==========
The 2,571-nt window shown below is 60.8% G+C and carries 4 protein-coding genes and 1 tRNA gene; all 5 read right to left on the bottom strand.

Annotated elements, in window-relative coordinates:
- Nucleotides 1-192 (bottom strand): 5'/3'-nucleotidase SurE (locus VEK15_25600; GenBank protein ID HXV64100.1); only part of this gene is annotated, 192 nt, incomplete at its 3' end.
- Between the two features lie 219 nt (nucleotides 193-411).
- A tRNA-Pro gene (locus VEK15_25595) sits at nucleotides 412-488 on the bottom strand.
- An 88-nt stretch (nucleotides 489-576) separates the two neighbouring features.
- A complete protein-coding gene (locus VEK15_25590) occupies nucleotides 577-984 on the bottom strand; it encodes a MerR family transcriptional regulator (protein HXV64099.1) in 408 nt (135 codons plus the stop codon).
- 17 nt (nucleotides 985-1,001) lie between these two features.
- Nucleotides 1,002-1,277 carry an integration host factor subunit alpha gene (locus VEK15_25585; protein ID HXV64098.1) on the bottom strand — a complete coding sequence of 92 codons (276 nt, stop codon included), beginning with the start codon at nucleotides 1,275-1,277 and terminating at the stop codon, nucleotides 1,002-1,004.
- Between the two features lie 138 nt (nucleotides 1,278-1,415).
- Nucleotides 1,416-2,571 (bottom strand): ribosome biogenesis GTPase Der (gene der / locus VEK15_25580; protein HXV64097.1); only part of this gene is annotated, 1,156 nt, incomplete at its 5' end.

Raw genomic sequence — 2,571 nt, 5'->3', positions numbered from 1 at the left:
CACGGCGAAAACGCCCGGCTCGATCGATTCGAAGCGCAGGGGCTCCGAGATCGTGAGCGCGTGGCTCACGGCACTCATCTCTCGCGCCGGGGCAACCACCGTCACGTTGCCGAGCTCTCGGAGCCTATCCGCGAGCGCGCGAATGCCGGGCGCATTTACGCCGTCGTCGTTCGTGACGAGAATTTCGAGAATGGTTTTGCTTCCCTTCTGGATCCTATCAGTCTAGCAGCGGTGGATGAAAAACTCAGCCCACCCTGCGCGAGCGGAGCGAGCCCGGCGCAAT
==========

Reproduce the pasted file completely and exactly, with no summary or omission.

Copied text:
The 2,571-nt window shown below is 60.8% G+C and carries 4 protein-coding genes and 1 tRNA gene; all 5 read right to left on the bottom strand.

Annotated elements, in window-relative coordinates:
- Nucleotides 1-192 (bottom strand): 5'/3'-nucleotidase SurE (locus VEK15_25600; GenBank protein ID HXV64100.1); only part of this gene is annotated, 192 nt, incomplete at its 3' end.
- Between the two features lie 219 nt (nucleotides 193-411).
- A tRNA-Pro gene (locus VEK15_25595) sits at nucleotides 412-488 on the bottom strand.
- An 88-nt stretch (nucleotides 489-576) separates the two neighbouring features.
- A complete protein-coding gene (locus VEK15_25590) occupies nucleotides 577-984 on the bottom strand; it encodes a MerR family transcriptional regulator (protein HXV64099.1) in 408 nt (135 codons plus the stop codon).
- 17 nt (nucleotides 985-1,001) lie between these two features.
- Nucleotides 1,002-1,277 carry an integration host factor subunit alpha gene (locus VEK15_25585; protein ID HXV64098.1) on the bottom strand — a complete coding sequence of 92 codons (276 nt, stop codon included), beginning with the start codon at nucleotides 1,275-1,277 and terminating at the stop codon, nucleotides 1,002-1,004.
- Between the two features lie 138 nt (nucleotides 1,278-1,415).
- Nucleotides 1,416-2,571 (bottom strand): ribosome biogenesis GTPase Der (gene der / locus VEK15_25580; protein HXV64097.1); only part of this gene is annotated, 1,156 nt, incomplete at its 5' end.

Raw genomic sequence — 2,571 nt, 5'->3', positions numbered from 1 at the left:
CACGGCGAAAACGCCCGGCTCGATCGATTCGAAGCGCAGGGGCTCCGAGATCGTGAGCGCGTGGCTCACGGCACTCATCTCTCGCGCCGGGGCAACCACCGTCACGTTGCCGAGCTCTCGGAGCCTATCCGCGAGCGCGCGAATGCCGGGCGCATTTACGCCGTCGTCGTTCGTGACGAGAATTTCGAGAATGGTTTTGCTTCCCTTCTGGATCCTATCAGTCTAGCAGCGGTGGATGAAAAACTCAGCCCACCCTGCGCGAGCGGAGCGAGCCCGGCGCAAT